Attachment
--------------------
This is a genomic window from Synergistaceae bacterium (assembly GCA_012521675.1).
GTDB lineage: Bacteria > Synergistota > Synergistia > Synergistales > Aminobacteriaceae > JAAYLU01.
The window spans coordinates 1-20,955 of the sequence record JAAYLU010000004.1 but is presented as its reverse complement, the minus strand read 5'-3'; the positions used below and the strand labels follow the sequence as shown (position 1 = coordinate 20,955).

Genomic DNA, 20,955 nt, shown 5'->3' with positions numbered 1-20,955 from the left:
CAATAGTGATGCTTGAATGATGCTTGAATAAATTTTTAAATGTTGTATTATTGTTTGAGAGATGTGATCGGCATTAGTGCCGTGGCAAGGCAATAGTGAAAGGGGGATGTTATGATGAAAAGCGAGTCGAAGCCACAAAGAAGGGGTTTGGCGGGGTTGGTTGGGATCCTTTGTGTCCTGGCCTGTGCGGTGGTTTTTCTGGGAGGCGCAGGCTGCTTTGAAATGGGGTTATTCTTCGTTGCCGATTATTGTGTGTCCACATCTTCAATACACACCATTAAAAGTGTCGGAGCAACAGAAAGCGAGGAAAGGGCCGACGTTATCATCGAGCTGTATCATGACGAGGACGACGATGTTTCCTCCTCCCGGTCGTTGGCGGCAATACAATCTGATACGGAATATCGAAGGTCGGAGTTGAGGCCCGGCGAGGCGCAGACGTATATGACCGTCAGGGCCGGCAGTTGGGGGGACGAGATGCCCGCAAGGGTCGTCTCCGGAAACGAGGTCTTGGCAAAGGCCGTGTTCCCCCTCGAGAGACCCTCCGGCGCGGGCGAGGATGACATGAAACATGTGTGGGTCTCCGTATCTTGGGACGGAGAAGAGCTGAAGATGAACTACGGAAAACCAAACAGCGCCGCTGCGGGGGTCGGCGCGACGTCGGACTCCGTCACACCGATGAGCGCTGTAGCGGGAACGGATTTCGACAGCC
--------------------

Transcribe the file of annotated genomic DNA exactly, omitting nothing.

This is a genomic window from Synergistaceae bacterium (assembly GCA_012521675.1).
GTDB lineage: Bacteria > Synergistota > Synergistia > Synergistales > Aminobacteriaceae > JAAYLU01.
The window spans coordinates 1-20,955 of the sequence record JAAYLU010000004.1 but is presented as its reverse complement, the minus strand read 5'-3'; the positions used below and the strand labels follow the sequence as shown (position 1 = coordinate 20,955).

Genomic DNA, 20,955 nt, shown 5'->3' with positions numbered 1-20,955 from the left:
CAATAGTGATGCTTGAATGATGCTTGAATAAATTTTTAAATGTTGTATTATTGTTTGAGAGATGTGATCGGCATTAGTGCCGTGGCAAGGCAATAGTGAAAGGGGGATGTTATGATGAAAAGCGAGTCGAAGCCACAAAGAAGGGGTTTGGCGGGGTTGGTTGGGATCCTTTGTGTCCTGGCCTGTGCGGTGGTTTTTCTGGGAGGCGCAGGCTGCTTTGAAATGGGGTTATTCTTCGTTGCCGATTATTGTGTGTCCACATCTTCAATACACACCATTAAAAGTGTCGGAGCAACAGAAAGCGAGGAAAGGGCCGACGTTATCATCGAGCTGTATCATGACGAGGACGACGATGTTTCCTCCTCCCGGTCGTTGGCGGCAATACAATCTGATACGGAATATCGAAGGTCGGAGTTGAGGCCCGGCGAGGCGCAGACGTATATGACCGTCAGGGCCGGCAGTTGGGGGGACGAGATGCCCGCAAGGGTCGTCTCCGGAAACGAGGTCTTGGCAAAGGCCGTGTTCCCCCTCGAGAGACCCTCCGGCGCGGGCGAGGATGACATGAAACATGTGTGGGTCTCCGTATCTTGGGACGGAGAAGAGCTGAAGATGAACTACGGAAAACCAAACAGCGCCGCTGCGGGGGTCGGCGCGACGTCGGACTCCGTCACACCGATGAGCGCTGTAGCGGGAACGGATTTCGACAGCC